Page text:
Week 10 Devo – WEDNESDAY

Jesus Doesn’t Shame Doubters, He Sharpens Us, Part 1

Have you ever wrestled with doubts? How did you process them?

Doubt is not disbelief. There is a massive difference between doubt and disbelief. Eliminating doubt from life is impossible. As followers of Jesus, we must be prepared to process our doubts and help others process theirs.

Even John the Baptist had doubts. Read Matthew 11:2–13 and Luke 7:22.

How should John the Baptist’s doubts help us think about our own?

What distinguishes doubt from disbelief?

John the Baptist had already identified Jesus as the Messiah, but guess what? He needed some reassurance. If John the Baptist can doubt, so can we. The Gospel writers carefully recorded that the afterlife belief in bodily Resurrection was not only among the religious or the uncommon folk of the day. Even Herod Antipas had heard about Jesus and later wondered if Jesus was the beheaded John the Baptist raised from the dead (Mark 6:16; Matthew 14:1–12; Luke 9:7–9).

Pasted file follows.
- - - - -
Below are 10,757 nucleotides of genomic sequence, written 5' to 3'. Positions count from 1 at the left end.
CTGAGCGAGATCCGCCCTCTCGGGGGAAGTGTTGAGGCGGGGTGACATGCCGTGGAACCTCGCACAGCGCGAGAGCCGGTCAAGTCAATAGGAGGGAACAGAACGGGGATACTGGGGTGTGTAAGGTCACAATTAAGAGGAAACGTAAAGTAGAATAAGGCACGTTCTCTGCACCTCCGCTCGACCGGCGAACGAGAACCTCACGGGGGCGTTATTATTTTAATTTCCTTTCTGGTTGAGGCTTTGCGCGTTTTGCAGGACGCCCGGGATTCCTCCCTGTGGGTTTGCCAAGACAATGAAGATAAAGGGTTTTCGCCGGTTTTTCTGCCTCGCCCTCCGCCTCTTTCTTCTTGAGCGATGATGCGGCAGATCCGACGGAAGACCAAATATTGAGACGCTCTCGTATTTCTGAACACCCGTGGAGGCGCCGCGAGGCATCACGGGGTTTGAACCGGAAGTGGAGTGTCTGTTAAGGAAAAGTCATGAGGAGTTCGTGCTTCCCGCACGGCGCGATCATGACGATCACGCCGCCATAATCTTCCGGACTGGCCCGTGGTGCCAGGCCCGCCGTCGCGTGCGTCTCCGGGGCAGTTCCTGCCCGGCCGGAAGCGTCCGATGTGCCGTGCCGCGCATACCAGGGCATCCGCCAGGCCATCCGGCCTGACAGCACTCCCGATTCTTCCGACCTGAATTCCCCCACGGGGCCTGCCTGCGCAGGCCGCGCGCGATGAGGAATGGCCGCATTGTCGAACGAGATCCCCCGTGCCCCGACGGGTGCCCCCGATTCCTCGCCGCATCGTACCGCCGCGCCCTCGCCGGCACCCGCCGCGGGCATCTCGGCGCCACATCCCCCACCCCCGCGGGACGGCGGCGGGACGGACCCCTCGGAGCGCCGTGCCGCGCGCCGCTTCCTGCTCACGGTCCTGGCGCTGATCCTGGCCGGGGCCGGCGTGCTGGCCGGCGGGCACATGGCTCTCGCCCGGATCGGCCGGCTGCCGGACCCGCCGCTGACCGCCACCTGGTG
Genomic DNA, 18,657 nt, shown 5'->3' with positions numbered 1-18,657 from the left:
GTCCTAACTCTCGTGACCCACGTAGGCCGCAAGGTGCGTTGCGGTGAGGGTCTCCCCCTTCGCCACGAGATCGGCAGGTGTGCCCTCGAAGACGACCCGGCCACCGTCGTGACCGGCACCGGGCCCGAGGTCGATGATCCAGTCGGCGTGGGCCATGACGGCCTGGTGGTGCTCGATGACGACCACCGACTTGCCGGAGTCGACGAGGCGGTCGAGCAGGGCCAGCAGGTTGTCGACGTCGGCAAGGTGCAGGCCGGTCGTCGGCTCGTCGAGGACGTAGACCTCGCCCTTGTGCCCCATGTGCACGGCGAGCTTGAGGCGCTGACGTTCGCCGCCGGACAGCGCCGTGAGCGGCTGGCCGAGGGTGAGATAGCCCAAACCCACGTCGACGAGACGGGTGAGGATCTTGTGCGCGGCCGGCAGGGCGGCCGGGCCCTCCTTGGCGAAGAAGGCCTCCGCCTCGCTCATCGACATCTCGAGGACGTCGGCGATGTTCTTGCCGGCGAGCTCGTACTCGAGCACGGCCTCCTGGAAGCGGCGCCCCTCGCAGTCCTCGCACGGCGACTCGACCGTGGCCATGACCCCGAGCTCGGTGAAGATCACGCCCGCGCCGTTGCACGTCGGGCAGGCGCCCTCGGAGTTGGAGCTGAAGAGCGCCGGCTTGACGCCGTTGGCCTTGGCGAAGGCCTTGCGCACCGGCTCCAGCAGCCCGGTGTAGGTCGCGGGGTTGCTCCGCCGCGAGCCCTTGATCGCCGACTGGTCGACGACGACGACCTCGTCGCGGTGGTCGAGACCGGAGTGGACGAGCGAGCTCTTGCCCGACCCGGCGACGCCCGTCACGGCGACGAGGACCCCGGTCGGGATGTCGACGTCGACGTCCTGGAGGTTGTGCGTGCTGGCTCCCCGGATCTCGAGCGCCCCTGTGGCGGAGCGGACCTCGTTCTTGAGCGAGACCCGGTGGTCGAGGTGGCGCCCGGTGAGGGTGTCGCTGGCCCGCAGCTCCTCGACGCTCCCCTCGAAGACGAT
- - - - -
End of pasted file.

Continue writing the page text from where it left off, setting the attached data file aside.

But Jesus responded to John’s doubt by providing evidence of resurrection miracles associated with His Messiahship. Looking at John the Baptist, it’s important to note that doubt and disbelief aren’t the same thing.

Consider it this way:

DOUBT says, “I CAN’T believe. Help me.” DISBELIEF says, “I WON’T believe. I don’t want help.”

Doubt is the Enemy’s weapon to lead us to disbelief. Did you know the Devil only spoke three times in the entire Bible? Each time, his goal was to cause people to doubt. He tempted Adam and Eve, Job and finally, Jesus. When we experience adversity, isolation or suffering, the Devil will attempt to get us to doubt what we know is true. John proclaimed Jesus as “the Lamb of God, who takes away the sin of the world” (John 1: 29), but he still doubted. Even so, look where he took his doubts: straight to Jesus (Matthew 11:2–3).

When we doubt, we should not hide from Jesus – He already knows. Like John the Baptist, let’s take our doubts directly to Jesus. Notice also how John also involved his buddies when he doubted. Even though he was imprisoned, he still shared his doubts with friends. As growing Christians, we must be committed to consistently surrounding ourselves with the people of God through a local church. Let’s follow John the Baptist’s example of doubting in community. We’ll turn to Jesus’ response to John the Baptist’s doubts tomorrow.

Do you have a community of people with whom you can share your doubts without fear of being judged? What is the value of having these people in your life?

How does the Resurrection of Jesus calm or answer your doubts?